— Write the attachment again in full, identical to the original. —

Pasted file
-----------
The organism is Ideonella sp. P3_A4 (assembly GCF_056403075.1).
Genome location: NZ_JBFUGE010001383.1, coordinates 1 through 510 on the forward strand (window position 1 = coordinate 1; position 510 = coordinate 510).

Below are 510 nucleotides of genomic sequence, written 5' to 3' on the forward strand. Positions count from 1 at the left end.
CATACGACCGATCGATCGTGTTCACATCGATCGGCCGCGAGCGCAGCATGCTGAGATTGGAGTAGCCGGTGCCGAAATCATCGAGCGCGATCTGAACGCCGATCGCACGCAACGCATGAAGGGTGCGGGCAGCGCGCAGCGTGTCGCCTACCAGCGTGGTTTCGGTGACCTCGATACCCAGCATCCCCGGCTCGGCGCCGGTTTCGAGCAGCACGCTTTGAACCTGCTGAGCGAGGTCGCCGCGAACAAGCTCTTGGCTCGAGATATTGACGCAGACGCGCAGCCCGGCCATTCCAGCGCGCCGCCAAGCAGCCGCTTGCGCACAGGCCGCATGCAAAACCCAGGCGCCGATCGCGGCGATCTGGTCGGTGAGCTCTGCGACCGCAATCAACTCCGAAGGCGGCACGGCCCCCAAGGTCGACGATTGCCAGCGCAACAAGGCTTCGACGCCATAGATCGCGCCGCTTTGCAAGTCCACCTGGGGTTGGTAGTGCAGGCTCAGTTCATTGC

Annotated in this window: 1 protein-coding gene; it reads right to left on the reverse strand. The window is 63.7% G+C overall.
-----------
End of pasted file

The organism is Ideonella sp. P3_A4 (assembly GCF_056403075.1).
Genome location: NZ_JBFUGE010001383.1, coordinates 1 through 510 on the forward strand (window position 1 = coordinate 1; position 510 = coordinate 510).

Below are 510 nucleotides of genomic sequence, written 5' to 3' on the forward strand. Positions count from 1 at the left end.
CATACGACCGATCGATCGTGTTCACATCGATCGGCCGCGAGCGCAGCATGCTGAGATTGGAGTAGCCGGTGCCGAAATCATCGAGCGCGATCTGAACGCCGATCGCACGCAACGCATGAAGGGTGCGGGCAGCGCGCAGCGTGTCGCCTACCAGCGTGGTTTCGGTGACCTCGATACCCAGCATCCCCGGCTCGGCGCCGGTTTCGAGCAGCACGCTTTGAACCTGCTGAGCGAGGTCGCCGCGAACAAGCTCTTGGCTCGAGATATTGACGCAGACGCGCAGCCCGGCCATTCCAGCGCGCCGCCAAGCAGCCGCTTGCGCACAGGCCGCATGCAAAACCCAGGCGCCGATCGCGGCGATCTGGTCGGTGAGCTCTGCGACCGCAATCAACTCCGAAGGCGGCACGGCCCCCAAGGTCGACGATTGCCAGCGCAACAAGGCTTCGACGCCATAGATCGCGCCGCTTTGCAAGTCCACCTGGGGTTGGTAGTGCAGGCTCAGTTCATTGC

Annotated in this window: 1 protein-coding gene; it reads right to left on the reverse strand. The window is 63.7% G+C overall.